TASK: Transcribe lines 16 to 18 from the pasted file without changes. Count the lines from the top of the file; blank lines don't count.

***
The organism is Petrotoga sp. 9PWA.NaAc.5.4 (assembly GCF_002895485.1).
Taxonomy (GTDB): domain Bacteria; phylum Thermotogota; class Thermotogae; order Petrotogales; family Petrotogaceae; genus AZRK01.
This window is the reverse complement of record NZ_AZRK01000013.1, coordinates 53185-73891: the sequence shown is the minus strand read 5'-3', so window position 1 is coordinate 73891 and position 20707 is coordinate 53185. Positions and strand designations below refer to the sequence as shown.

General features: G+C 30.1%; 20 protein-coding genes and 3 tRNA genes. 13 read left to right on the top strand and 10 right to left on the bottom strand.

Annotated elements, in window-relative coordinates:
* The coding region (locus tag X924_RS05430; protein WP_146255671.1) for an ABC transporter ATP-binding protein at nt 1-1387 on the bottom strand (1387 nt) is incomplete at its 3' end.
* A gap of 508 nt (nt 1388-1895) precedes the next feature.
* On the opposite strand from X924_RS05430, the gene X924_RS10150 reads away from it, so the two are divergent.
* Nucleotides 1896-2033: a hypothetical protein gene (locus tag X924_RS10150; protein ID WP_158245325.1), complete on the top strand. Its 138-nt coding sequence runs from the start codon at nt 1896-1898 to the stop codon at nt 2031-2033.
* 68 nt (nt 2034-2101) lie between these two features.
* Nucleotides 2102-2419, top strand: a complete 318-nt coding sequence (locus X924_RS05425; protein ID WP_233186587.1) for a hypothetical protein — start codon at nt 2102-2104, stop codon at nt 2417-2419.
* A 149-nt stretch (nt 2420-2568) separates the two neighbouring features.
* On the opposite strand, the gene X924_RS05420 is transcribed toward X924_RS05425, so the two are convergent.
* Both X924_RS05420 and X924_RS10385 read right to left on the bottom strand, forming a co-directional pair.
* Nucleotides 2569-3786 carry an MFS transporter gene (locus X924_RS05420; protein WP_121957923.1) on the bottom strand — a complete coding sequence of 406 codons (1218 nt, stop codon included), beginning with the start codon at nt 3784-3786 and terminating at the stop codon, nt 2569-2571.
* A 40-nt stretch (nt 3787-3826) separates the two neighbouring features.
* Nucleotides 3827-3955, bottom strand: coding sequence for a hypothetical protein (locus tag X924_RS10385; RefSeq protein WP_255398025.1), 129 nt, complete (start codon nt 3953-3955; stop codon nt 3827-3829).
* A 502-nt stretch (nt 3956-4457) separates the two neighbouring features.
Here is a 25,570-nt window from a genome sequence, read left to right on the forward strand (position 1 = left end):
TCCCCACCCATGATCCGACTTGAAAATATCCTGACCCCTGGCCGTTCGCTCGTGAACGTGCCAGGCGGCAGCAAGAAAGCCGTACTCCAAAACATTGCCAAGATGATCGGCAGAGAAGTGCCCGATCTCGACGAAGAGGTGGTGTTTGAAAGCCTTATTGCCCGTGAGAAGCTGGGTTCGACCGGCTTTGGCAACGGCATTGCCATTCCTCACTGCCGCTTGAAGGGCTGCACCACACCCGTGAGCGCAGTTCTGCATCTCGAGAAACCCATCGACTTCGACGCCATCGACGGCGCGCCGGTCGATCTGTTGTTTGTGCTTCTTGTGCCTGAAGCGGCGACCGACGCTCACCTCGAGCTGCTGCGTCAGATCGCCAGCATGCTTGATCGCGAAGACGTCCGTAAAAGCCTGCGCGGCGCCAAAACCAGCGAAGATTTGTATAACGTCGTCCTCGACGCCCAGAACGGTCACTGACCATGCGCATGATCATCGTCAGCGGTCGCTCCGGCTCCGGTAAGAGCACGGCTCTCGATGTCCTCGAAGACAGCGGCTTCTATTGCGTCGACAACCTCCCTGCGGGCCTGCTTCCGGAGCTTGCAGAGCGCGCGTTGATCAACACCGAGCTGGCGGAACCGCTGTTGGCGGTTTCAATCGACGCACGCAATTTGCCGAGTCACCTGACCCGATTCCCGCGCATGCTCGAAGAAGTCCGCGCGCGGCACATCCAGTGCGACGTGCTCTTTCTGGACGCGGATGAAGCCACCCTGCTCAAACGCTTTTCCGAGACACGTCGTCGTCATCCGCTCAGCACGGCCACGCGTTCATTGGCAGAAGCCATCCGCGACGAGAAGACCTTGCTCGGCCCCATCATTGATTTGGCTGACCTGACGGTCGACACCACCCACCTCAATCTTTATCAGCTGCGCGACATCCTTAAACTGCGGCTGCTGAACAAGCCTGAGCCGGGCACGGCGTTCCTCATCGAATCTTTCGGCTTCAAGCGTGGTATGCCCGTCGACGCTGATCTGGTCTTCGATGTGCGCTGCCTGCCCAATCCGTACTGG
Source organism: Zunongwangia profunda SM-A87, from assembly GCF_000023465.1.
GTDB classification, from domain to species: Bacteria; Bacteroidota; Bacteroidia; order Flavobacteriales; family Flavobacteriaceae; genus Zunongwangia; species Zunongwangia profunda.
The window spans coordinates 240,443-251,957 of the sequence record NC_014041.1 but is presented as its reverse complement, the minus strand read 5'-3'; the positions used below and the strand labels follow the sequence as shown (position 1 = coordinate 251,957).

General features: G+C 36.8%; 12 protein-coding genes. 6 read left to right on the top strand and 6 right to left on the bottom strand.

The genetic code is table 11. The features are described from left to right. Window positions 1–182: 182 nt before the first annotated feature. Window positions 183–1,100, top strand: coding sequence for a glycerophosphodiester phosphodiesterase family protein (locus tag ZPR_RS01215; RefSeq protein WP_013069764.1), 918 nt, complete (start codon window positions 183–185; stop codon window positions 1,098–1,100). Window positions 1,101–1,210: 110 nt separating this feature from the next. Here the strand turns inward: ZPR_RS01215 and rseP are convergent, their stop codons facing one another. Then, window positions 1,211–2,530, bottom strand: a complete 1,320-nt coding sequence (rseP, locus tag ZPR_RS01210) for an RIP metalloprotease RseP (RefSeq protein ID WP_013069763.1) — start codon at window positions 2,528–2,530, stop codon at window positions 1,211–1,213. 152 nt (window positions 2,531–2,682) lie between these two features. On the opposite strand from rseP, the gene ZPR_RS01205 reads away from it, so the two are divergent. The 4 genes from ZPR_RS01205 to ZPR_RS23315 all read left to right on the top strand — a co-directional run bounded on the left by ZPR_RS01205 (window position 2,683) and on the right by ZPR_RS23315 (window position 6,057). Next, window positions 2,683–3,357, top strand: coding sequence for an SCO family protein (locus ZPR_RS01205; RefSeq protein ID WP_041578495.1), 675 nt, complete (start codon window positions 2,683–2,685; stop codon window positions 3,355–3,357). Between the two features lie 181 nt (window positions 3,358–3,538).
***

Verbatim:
* A 40-nt stretch (nt 3787-3826) separates the two neighbouring features.
* Nucleotides 3827-3955, bottom strand: coding sequence for a hypothetical protein (locus tag X924_RS10385; RefSeq protein WP_255398025.1), 129 nt, complete (start codon nt 3953-3955; stop codon nt 3827-3829).
* A 502-nt stretch (nt 3956-4457) separates the two neighbouring features.